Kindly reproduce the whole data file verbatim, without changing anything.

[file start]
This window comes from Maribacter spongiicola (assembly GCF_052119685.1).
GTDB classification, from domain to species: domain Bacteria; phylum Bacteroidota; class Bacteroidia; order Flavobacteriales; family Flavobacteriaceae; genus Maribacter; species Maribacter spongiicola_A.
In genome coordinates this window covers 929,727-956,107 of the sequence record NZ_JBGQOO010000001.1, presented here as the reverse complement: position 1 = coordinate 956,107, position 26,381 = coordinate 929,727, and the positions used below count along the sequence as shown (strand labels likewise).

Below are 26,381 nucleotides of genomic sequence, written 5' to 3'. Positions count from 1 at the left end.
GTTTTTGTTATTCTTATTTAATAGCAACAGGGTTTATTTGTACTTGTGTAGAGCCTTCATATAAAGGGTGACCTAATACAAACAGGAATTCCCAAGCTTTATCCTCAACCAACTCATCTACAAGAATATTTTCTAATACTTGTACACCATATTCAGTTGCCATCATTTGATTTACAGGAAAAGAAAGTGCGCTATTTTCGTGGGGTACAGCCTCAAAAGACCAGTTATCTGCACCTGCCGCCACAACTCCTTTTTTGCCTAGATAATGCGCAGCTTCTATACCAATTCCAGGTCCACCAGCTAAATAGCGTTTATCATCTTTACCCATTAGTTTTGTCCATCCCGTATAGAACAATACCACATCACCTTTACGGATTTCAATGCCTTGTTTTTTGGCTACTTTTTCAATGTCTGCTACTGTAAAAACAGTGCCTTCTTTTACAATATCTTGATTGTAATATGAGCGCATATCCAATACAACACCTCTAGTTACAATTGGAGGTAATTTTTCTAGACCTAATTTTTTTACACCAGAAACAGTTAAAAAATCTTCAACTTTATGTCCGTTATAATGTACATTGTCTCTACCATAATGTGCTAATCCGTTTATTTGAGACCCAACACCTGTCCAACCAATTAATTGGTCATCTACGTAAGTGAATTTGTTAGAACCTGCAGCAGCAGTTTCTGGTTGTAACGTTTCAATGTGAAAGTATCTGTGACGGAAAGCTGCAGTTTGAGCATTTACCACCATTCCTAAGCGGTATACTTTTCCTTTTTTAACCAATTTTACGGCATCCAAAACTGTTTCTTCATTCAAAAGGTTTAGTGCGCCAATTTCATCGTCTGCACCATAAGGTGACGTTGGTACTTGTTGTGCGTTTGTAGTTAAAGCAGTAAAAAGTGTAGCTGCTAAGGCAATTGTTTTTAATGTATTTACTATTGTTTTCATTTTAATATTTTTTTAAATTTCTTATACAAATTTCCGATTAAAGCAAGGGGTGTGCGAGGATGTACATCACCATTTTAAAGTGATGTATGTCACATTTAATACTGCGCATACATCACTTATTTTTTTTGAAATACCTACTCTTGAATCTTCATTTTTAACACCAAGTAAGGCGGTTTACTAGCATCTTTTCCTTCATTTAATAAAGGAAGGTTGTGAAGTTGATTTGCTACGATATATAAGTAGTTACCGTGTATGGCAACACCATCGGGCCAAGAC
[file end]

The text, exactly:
This window comes from Maribacter spongiicola (assembly GCF_052119685.1).
GTDB classification, from domain to species: domain Bacteria; phylum Bacteroidota; class Bacteroidia; order Flavobacteriales; family Flavobacteriaceae; genus Maribacter; species Maribacter spongiicola_A.
In genome coordinates this window covers 929,727-956,107 of the sequence record NZ_JBGQOO010000001.1, presented here as the reverse complement: position 1 = coordinate 956,107, position 26,381 = coordinate 929,727, and the positions used below count along the sequence as shown (strand labels likewise).

Below are 26,381 nucleotides of genomic sequence, written 5' to 3'. Positions count from 1 at the left end.
GTTTTTGTTATTCTTATTTAATAGCAACAGGGTTTATTTGTACTTGTGTAGAGCCTTCATATAAAGGGTGACCTAATACAAACAGGAATTCCCAAGCTTTATCCTCAACCAACTCATCTACAAGAATATTTTCTAATACTTGTACACCATATTCAGTTGCCATCATTTGATTTACAGGAAAAGAAAGTGCGCTATTTTCGTGGGGTACAGCCTCAAAAGACCAGTTATCTGCACCTGCCGCCACAACTCCTTTTTTGCCTAGATAATGCGCAGCTTCTATACCAATTCCAGGTCCACCAGCTAAATAGCGTTTATCATCTTTACCCATTAGTTTTGTCCATCCCGTATAGAACAATACCACATCACCTTTACGGATTTCAATGCCTTGTTTTTTGGCTACTTTTTCAATGTCTGCTACTGTAAAAACAGTGCCTTCTTTTACAATATCTTGATTGTAATATGAGCGCATATCCAATACAACACCTCTAGTTACAATTGGAGGTAATTTTTCTAGACCTAATTTTTTTACACCAGAAACAGTTAAAAAATCTTCAACTTTATGTCCGTTATAATGTACATTGTCTCTACCATAATGTGCTAATCCGTTTATTTGAGACCCAACACCTGTCCAACCAATTAATTGGTCATCTACGTAAGTGAATTTGTTAGAACCTGCAGCAGCAGTTTCTGGTTGTAACGTTTCAATGTGAAAGTATCTGTGACGGAAAGCTGCAGTTTGAGCATTTACCACCATTCCTAAGCGGTATACTTTTCCTTTTTTAACCAATTTTACGGCATCCAAAACTGTTTCTTCATTCAAAAGGTTTAGTGCGCCAATTTCATCGTCTGCACCATAAGGTGACGTTGGTACTTGTTGTGCGTTTGTAGTTAAAGCAGTAAAAAGTGTAGCTGCTAAGGCAATTGTTTTTAATGTATTTACTATTGTTTTCATTTTAATATTTTTTTAAATTTCTTATACAAATTTCCGATTAAAGCAAGGGGTGTGCGAGGATGTACATCACCATTTTAAAGTGATGTATGTCACATTTAATACTGCGCATACATCACTTATTTTTTTTGAAATACCTACTCTTGAATCTTCATTTTTAACACCAAGTAAGGCGGTTTACTAGCATCTTTTCCTTCATTTAATAAAGGAAGGTTGTGAAGTTGATTTGCTACGATATATAAGTAGTTACCGTGTATGGCAACACCATCGGGCCAAGAC